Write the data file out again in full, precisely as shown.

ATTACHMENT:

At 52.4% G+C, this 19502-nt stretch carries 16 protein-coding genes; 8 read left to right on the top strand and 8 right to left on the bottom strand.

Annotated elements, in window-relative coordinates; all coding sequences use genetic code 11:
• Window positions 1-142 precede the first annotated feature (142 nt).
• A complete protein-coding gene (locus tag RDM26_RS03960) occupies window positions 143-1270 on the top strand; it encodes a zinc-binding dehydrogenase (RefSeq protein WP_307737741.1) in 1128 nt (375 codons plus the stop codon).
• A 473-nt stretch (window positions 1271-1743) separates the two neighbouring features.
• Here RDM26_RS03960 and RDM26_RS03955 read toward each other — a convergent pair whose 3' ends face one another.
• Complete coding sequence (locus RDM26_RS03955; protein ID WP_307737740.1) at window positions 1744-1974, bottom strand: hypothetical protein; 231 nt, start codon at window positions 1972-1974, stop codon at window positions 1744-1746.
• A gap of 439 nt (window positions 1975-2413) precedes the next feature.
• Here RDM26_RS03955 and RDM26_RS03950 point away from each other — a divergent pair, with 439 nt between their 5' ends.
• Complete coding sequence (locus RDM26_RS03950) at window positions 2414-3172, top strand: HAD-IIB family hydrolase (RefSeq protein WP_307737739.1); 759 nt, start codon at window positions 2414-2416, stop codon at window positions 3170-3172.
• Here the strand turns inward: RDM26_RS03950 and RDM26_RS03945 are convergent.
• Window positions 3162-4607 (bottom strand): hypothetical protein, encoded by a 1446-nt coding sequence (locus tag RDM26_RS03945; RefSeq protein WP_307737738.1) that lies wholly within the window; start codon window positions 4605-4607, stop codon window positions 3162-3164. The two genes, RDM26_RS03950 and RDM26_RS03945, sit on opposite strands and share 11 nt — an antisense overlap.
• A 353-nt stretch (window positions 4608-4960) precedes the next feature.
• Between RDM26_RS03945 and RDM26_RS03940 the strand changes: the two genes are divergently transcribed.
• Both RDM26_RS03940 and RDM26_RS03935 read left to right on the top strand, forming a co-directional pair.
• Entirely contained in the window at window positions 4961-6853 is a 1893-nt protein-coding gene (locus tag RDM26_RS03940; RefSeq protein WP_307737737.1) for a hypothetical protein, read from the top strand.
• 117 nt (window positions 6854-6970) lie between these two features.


At 52.4% G+C, this 19502-nt stretch carries 16 protein-coding genes; 8 read left to right on the top strand and 8 right to left on the bottom strand.

Annotated elements, in window-relative coordinates; all coding sequences use genetic code 11:
• Window positions 1-142 precede the first annotated feature (142 nt).
• A complete protein-coding gene (locus tag RDM26_RS03960) occupies window positions 143-1270 on the top strand; it encodes a zinc-binding dehydrogenase (RefSeq protein WP_307737741.1) in 1128 nt (375 codons plus the stop codon).
• A 473-nt stretch (window positions 1271-1743) separates the two neighbouring features.
• Here RDM26_RS03960 and RDM26_RS03955 read toward each other — a convergent pair whose 3' ends face one another.
• Complete coding sequence (locus RDM26_RS03955; protein ID WP_307737740.1) at window positions 1744-1974, bottom strand: hypothetical protein; 231 nt, start codon at window positions 1972-1974, stop codon at window positions 1744-1746.
• A gap of 439 nt (window positions 1975-2413) precedes the next feature.
• Here RDM26_RS03955 and RDM26_RS03950 point away from each other — a divergent pair, with 439 nt between their 5' ends.
• Complete coding sequence (locus RDM26_RS03950) at window positions 2414-3172, top strand: HAD-IIB family hydrolase (RefSeq protein WP_307737739.1); 759 nt, start codon at window positions 2414-2416, stop codon at window positions 3170-3172.
• Here the strand turns inward: RDM26_RS03950 and RDM26_RS03945 are convergent.
• Window positions 3162-4607 (bottom strand): hypothetical protein, encoded by a 1446-nt coding sequence (locus tag RDM26_RS03945; RefSeq protein WP_307737738.1) that lies wholly within the window; start codon window positions 4605-4607, stop codon window positions 3162-3164. The two genes, RDM26_RS03950 and RDM26_RS03945, sit on opposite strands and share 11 nt — an antisense overlap.
• A 353-nt stretch (window positions 4608-4960) precedes the next feature.
• Between RDM26_RS03945 and RDM26_RS03940 the strand changes: the two genes are divergently transcribed.
• Both RDM26_RS03940 and RDM26_RS03935 read left to right on the top strand, forming a co-directional pair.
• Entirely contained in the window at window positions 4961-6853 is a 1893-nt protein-coding gene (locus tag RDM26_RS03940; RefSeq protein WP_307737737.1) for a hypothetical protein, read from the top strand.
• 117 nt (window positions 6854-6970) lie between these two features.